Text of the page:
In a landmark case against the security services, rendition victims have won their case that special “Closed Material Procedures” are not permissible in a civil case for damages against those who were complicit in their extraordinary rendition. The judges ruled that courts cannot go beyond the current Public Interest Immunity process without new legislation from Parliament.
The judgement said that Closed Material Procedures are “a departure from the principles of open and natural justice, which are essential features of a common law trial” and that “the right to be confronted by one’s accusers is such a fundamental element of the common law right to a fair trial that the court cannot abrogate it in the exercise of its inherent power.”
The case of Al Rawi and others (Respondents) (Respondents) v The Security Service and others (Appellants)  UKSC 34 had already settled out of court, but the Appellants had continued with their appeal to the Supreme Court in order to clarify the law.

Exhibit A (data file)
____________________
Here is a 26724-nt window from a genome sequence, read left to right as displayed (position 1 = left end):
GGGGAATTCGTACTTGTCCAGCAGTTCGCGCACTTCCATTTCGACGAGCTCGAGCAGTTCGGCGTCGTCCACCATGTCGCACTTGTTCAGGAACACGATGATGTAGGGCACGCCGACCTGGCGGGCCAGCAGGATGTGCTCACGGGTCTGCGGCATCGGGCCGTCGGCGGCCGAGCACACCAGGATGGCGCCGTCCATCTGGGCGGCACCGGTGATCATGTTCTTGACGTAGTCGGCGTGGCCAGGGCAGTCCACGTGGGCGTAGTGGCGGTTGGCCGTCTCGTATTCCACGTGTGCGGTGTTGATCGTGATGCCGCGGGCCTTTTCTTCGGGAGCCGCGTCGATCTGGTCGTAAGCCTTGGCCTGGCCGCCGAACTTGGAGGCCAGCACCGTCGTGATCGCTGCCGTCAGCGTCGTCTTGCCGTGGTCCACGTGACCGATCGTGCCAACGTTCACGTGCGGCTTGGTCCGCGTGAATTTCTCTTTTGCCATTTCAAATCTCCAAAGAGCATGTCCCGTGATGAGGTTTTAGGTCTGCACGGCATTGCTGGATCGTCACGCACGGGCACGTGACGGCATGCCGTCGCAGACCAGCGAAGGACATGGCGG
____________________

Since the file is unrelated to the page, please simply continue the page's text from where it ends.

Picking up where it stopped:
A parallel case was decided at the same time regarding a decision made at an employment tribunal under the “Closed Material Procedures”. The case of Home Office (Appellant) v Tariq (Respondent) regards an immigration officer who was suspended and had his security clearance withdraw because his brother and cousin were implicated in a suspected plot to attack transatlantic flights. Mr Tariq’s cousin was later convicted of some offences relating to the alleged plot. There was no information at all which linked Mr Tariq to the alleged plot.
Lord Kerr dissented from the judgement with the following summary issued by the court:
“He held, first, that the withholding of information from a claimant which is then deployed to defeat his claim is a breach of his fundamental common law right to a fair trial. The removal of that right can only be achieved by legislation framed in unambiguous language. Secondly, such withholding also constitutes a breach of a claimant’s Article 6 right to a fair trial. Kennedy v UK was an anomaly. Lord Kerr would therefore have dismissed the appeal.”
The Supreme Court allowed the Home Office appeal by a majority of 8-1. The judges held that a closed material procedure is compatible with Article 6 of the European Convention on Human Rights and EU Law. The provision of a sufficient details of the allegations against him in order to allow the mounting of a effective challenge – known as “gisting” – was not necessary in this case under Article 6 of the European Convention on Human Rights because the claimant’s liberty was not at stake.